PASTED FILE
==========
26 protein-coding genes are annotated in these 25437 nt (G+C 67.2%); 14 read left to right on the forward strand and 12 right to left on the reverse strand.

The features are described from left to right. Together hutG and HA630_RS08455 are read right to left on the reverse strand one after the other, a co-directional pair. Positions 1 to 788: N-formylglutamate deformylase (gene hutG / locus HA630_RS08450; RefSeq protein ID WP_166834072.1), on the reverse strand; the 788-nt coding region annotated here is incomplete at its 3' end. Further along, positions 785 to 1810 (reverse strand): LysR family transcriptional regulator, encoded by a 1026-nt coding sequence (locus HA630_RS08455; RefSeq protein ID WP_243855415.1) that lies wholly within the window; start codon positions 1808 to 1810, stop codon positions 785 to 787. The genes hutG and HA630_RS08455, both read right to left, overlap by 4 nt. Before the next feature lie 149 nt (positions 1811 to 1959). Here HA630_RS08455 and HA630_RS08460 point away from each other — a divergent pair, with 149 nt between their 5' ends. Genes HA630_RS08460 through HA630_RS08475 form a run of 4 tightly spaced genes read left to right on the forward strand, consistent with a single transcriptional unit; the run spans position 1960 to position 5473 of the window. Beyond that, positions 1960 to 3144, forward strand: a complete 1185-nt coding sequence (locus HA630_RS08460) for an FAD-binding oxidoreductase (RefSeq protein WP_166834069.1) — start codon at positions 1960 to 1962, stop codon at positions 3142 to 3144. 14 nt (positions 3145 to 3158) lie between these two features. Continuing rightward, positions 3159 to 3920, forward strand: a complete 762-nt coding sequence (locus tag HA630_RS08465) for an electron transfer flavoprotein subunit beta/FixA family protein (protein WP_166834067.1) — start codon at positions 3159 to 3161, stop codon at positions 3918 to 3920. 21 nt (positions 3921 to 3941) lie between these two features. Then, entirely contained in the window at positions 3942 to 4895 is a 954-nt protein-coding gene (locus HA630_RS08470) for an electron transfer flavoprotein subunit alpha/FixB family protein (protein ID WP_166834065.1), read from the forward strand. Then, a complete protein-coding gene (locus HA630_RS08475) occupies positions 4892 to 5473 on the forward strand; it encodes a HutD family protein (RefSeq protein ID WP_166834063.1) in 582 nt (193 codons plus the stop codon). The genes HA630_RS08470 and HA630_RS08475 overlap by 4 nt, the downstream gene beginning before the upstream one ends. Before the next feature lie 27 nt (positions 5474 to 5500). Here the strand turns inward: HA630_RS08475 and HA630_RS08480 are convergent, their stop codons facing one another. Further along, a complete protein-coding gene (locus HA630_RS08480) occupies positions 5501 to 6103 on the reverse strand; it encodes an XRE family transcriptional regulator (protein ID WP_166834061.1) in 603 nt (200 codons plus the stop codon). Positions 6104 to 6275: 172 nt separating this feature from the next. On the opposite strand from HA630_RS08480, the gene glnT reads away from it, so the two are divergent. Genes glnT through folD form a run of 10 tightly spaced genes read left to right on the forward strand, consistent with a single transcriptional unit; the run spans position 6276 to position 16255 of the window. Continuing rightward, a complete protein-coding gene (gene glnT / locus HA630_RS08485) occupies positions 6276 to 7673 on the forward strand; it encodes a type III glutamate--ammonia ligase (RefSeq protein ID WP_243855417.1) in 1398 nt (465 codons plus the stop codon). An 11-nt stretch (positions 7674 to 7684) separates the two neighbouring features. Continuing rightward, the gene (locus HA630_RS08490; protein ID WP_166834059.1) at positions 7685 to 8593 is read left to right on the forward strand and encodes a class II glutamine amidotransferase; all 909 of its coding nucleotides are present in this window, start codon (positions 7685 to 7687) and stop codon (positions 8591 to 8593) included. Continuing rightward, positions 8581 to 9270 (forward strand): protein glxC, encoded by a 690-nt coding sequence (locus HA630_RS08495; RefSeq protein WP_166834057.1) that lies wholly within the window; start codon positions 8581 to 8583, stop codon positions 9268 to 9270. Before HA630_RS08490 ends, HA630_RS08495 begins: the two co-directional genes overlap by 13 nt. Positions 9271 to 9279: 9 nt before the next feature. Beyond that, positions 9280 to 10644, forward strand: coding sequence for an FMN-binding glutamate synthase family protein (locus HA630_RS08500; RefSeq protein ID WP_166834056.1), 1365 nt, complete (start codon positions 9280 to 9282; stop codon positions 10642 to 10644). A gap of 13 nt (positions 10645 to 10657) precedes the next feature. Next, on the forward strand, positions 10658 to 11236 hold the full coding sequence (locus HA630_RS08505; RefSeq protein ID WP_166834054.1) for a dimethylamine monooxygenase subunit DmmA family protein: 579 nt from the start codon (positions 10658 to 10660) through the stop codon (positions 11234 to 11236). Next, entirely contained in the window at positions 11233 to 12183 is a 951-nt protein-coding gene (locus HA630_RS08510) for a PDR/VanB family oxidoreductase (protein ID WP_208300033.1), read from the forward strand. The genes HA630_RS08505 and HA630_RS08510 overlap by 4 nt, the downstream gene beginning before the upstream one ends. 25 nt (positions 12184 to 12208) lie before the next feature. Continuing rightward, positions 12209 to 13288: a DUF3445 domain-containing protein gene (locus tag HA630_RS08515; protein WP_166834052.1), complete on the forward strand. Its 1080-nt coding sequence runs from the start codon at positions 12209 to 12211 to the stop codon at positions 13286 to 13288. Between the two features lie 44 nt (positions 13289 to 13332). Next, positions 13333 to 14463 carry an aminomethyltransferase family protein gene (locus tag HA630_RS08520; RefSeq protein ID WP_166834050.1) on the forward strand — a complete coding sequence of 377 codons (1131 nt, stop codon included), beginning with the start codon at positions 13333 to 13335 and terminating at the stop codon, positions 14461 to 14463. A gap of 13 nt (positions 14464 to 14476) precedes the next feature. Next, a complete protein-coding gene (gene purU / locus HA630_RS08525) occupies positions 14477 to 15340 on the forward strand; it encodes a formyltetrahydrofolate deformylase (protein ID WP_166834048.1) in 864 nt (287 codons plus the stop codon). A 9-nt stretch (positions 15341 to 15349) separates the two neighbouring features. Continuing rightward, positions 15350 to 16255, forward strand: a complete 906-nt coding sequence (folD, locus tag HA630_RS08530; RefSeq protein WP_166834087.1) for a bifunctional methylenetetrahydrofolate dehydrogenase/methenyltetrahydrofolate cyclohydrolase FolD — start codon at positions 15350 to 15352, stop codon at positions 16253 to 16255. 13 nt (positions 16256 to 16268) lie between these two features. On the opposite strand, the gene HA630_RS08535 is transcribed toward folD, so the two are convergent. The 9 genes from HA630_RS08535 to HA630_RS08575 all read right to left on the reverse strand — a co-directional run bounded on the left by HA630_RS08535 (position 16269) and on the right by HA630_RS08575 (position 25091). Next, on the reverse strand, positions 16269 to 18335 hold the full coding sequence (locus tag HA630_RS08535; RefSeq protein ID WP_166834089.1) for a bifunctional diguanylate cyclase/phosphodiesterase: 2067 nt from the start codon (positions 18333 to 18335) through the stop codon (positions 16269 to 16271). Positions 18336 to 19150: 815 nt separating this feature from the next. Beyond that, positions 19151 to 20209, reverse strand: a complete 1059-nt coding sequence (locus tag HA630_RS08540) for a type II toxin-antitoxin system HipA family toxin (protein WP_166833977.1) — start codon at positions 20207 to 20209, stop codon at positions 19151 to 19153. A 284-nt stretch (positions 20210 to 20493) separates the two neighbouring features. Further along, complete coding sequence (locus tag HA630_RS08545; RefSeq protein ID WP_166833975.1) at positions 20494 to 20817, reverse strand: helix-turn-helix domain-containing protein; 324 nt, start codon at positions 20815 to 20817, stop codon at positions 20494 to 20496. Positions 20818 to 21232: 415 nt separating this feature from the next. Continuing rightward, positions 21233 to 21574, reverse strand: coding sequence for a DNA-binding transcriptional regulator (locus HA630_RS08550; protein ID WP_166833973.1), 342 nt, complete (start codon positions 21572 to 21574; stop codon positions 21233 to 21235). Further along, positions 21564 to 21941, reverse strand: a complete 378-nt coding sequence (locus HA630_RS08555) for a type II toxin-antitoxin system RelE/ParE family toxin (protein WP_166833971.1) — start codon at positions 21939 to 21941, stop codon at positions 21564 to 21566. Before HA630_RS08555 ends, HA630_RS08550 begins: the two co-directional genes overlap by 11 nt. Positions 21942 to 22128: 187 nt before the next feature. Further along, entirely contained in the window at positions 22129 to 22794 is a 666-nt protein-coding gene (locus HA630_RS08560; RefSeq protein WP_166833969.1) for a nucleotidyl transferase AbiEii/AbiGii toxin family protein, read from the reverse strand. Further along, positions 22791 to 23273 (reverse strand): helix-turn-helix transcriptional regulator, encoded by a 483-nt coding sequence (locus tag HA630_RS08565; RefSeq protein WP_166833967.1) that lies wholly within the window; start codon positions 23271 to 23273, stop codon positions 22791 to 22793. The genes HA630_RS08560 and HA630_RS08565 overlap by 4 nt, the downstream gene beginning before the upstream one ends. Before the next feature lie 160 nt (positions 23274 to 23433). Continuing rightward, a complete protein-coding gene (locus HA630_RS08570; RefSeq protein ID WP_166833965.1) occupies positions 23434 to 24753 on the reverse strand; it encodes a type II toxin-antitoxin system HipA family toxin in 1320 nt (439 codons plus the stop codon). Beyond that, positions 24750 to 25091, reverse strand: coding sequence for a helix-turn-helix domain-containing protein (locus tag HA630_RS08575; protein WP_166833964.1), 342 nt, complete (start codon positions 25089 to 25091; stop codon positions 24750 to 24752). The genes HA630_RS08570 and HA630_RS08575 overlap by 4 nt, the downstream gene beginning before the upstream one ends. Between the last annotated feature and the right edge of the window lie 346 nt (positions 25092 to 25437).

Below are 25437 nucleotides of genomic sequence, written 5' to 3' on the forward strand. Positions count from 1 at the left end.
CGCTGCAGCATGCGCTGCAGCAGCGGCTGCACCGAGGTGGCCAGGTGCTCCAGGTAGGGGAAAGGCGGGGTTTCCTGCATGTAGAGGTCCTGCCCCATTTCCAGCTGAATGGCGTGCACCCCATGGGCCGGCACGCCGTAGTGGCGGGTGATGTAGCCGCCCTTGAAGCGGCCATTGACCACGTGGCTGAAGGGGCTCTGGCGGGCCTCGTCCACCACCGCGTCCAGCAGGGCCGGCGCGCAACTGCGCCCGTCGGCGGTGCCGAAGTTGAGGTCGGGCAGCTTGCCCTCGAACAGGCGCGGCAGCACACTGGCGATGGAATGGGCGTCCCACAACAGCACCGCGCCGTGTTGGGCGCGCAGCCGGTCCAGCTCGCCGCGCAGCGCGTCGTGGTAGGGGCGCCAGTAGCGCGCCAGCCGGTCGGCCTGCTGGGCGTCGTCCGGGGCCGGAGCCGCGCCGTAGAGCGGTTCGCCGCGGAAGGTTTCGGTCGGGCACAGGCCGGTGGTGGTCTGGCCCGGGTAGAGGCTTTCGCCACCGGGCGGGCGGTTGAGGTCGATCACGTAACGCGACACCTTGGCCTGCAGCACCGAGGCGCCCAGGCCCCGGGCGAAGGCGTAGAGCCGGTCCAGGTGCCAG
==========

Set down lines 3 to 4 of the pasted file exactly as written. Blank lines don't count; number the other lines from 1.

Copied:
Below are 25437 nucleotides of genomic sequence, written 5' to 3' on the forward strand. Positions count from 1 at the left end.
CGCTGCAGCATGCGCTGCAGCAGCGGCTGCACCGAGGTGGCCAGGTGCTCCAGGTAGGGGAAAGGCGGGGTTTCCTGCATGTAGAGGTCCTGCCCCATTTCCAGCTGAATGGCGTGCACCCCATGGGCCGGCACGCCGTAGTGGCGGGTGATGTAGCCGCCCTTGAAGCGGCCATTGACCACGTGGCTGAAGGGGCTCTGGCGGGCCTCGTCCACCACCGCGTCCAGCAGGGCCGGCGCGCAACTGCGCCCGTCGGCGGTGCCGAAGTTGAGGTCGGGCAGCTTGCCCTCGAACAGGCGCGGCAGCACACTGGCGATGGAATGGGCGTCCCACAACAGCACCGCGCCGTGTTGGGCGCGCAGCCGGTCCAGCTCGCCGCGCAGCGCGTCGTGGTAGGGGCGCCAGTAGCGCGCCAGCCGGTCGGCCTGCTGGGCGTCGTCCGGGGCCGGAGCCGCGCCGTAGAGCGGTTCGCCGCGGAAGGTTTCGGTCGGGCACAGGCCGGTGGTGGTCTGGCCCGGGTAGAGGCTTTCGCCACCGGGCGGGCGGTTGAGGTCGATCACGTAACGCGACACCTTGGCCTGCAGCACCGAGGCGCCCAGGCCCCGGGCGAAGGCGTAGAGCCGGTCCAGGTGCCAG